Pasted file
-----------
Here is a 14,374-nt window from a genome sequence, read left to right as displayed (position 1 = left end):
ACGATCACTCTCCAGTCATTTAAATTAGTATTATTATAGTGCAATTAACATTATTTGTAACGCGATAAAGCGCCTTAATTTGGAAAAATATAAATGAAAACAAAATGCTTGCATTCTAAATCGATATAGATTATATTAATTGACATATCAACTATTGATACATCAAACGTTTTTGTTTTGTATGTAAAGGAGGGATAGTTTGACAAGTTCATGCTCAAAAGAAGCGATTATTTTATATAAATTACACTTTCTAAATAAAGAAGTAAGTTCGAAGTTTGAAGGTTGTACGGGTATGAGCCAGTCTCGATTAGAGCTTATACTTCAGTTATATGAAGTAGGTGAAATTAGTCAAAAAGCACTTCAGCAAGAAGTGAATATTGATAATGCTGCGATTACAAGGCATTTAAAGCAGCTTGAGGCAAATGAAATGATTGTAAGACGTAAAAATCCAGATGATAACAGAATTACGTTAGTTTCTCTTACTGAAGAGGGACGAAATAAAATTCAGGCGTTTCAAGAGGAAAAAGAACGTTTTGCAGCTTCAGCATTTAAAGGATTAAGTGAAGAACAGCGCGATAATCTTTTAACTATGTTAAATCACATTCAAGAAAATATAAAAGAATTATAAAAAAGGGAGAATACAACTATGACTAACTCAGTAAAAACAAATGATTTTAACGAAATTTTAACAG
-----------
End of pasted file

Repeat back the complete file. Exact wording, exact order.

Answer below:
Here is a 14,374-nt window from a genome sequence, read left to right as displayed (position 1 = left end):
ACGATCACTCTCCAGTCATTTAAATTAGTATTATTATAGTGCAATTAACATTATTTGTAACGCGATAAAGCGCCTTAATTTGGAAAAATATAAATGAAAACAAAATGCTTGCATTCTAAATCGATATAGATTATATTAATTGACATATCAACTATTGATACATCAAACGTTTTTGTTTTGTATGTAAAGGAGGGATAGTTTGACAAGTTCATGCTCAAAAGAAGCGATTATTTTATATAAATTACACTTTCTAAATAAAGAAGTAAGTTCGAAGTTTGAAGGTTGTACGGGTATGAGCCAGTCTCGATTAGAGCTTATACTTCAGTTATATGAAGTAGGTGAAATTAGTCAAAAAGCACTTCAGCAAGAAGTGAATATTGATAATGCTGCGATTACAAGGCATTTAAAGCAGCTTGAGGCAAATGAAATGATTGTAAGACGTAAAAATCCAGATGATAACAGAATTACGTTAGTTTCTCTTACTGAAGAGGGACGAAATAAAATTCAGGCGTTTCAAGAGGAAAAAGAACGTTTTGCAGCTTCAGCATTTAAAGGATTAAGTGAAGAACAGCGCGATAATCTTTTAACTATGTTAAATCACATTCAAGAAAATATAAAAGAATTATAAAAAAGGGAGAATACAACTATGACTAACTCAGTAAAAACAAATGATTTTAACGAAATTTTAACAG